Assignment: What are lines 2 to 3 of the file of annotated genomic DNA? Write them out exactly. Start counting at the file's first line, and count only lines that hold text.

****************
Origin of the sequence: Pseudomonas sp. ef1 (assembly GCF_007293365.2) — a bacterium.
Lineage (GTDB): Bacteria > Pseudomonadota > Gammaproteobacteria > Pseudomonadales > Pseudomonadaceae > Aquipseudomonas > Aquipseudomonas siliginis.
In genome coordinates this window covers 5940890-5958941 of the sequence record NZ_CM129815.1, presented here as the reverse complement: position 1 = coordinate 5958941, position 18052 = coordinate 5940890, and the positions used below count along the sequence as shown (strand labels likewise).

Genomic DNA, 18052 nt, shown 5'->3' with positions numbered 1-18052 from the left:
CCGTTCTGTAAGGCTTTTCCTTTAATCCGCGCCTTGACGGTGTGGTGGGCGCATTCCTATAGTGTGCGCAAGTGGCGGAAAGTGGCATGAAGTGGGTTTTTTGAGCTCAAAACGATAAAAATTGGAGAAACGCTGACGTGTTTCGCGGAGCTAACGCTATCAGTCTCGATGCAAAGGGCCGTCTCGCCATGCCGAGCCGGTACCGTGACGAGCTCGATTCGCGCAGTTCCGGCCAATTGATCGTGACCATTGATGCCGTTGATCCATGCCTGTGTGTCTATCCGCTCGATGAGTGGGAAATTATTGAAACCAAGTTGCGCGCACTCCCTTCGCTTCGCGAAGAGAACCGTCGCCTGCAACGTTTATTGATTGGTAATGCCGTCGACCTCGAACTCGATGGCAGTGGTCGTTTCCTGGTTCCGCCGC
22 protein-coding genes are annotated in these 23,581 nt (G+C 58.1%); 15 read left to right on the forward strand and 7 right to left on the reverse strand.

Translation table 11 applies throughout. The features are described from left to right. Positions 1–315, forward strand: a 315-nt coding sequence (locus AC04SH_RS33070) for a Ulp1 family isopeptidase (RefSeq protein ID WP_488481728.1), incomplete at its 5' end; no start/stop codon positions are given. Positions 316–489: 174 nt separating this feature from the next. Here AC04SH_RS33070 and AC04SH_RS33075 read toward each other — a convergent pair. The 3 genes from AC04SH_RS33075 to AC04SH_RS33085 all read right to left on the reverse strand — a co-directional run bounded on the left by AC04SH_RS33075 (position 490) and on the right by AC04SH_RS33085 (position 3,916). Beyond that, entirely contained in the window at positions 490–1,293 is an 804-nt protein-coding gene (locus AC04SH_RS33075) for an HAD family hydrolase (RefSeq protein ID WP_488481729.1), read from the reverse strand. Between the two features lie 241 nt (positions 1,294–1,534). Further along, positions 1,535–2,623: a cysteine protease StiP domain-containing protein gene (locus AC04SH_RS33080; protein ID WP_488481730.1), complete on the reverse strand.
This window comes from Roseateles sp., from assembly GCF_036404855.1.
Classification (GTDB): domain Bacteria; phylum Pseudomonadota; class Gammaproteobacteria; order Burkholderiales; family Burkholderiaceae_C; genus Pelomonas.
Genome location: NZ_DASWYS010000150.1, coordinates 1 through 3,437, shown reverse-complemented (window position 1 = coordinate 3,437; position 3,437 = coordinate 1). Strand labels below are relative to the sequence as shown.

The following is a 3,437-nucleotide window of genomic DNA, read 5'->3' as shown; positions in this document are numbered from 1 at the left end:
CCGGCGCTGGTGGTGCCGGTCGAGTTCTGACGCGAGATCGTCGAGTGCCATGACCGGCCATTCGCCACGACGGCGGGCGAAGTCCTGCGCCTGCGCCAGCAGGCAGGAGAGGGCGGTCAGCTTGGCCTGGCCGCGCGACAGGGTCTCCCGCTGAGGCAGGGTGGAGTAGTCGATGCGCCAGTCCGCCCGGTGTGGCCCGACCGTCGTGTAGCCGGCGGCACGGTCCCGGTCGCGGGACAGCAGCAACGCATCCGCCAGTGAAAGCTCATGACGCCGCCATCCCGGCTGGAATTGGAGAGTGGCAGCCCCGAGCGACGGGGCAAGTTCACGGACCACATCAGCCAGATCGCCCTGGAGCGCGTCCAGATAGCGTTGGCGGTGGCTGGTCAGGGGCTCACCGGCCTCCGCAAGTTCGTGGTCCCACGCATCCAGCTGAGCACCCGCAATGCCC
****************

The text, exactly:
Lineage (GTDB): Bacteria > Pseudomonadota > Gammaproteobacteria > Pseudomonadales > Pseudomonadaceae > Aquipseudomonas > Aquipseudomonas siliginis.
In genome coordinates this window covers 5940890-5958941 of the sequence record NZ_CM129815.1, presented here as the reverse complement: position 1 = coordinate 5958941, position 18052 = coordinate 5940890, and the positions used below count along the sequence as shown (strand labels likewise).